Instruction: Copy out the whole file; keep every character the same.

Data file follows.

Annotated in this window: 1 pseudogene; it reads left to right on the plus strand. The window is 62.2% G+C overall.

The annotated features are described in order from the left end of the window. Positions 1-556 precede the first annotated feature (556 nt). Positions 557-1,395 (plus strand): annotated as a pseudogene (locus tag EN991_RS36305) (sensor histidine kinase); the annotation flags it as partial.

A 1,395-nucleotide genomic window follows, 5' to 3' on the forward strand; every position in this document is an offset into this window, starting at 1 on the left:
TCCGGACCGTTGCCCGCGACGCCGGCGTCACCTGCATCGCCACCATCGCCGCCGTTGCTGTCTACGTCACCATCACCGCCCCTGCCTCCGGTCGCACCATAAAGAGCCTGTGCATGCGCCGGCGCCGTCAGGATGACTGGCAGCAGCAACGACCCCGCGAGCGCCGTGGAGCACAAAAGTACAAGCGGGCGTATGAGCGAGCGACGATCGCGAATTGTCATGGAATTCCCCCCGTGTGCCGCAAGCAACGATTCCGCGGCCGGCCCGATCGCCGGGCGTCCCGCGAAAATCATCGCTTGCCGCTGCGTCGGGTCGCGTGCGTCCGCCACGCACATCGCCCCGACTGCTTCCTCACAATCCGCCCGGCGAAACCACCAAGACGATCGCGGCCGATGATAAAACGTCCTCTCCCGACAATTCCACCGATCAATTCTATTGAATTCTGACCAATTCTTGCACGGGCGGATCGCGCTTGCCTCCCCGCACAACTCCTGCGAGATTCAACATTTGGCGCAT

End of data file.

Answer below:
Annotated in this window: 1 pseudogene; it reads left to right on the plus strand. The window is 62.2% G+C overall.

The annotated features are described in order from the left end of the window. Positions 1-556 precede the first annotated feature (556 nt). Positions 557-1,395 (plus strand): annotated as a pseudogene (locus tag EN991_RS36305) (sensor histidine kinase); the annotation flags it as partial.

A 1,395-nucleotide genomic window follows, 5' to 3' on the forward strand; every position in this document is an offset into this window, starting at 1 on the left:
TCCGGACCGTTGCCCGCGACGCCGGCGTCACCTGCATCGCCACCATCGCCGCCGTTGCTGTCTACGTCACCATCACCGCCCCTGCCTCCGGTCGCACCATAAAGAGCCTGTGCATGCGCCGGCGCCGTCAGGATGACTGGCAGCAGCAACGACCCCGCGAGCGCCGTGGAGCACAAAAGTACAAGCGGGCGTATGAGCGAGCGACGATCGCGAATTGTCATGGAATTCCCCCCGTGTGCCGCAAGCAACGATTCCGCGGCCGGCCCGATCGCCGGGCGTCCCGCGAAAATCATCGCTTGCCGCTGCGTCGGGTCGCGTGCGTCCGCCACGCACATCGCCCCGACTGCTTCCTCACAATCCGCCCGGCGAAACCACCAAGACGATCGCGGCCGATGATAAAACGTCCTCTCCCGACAATTCCACCGATCAATTCTATTGAATTCTGACCAATTCTTGCACGGGCGGATCGCGCTTGCCTCCCCGCACAACTCCTGCGAGATTCAACATTTGGCGCAT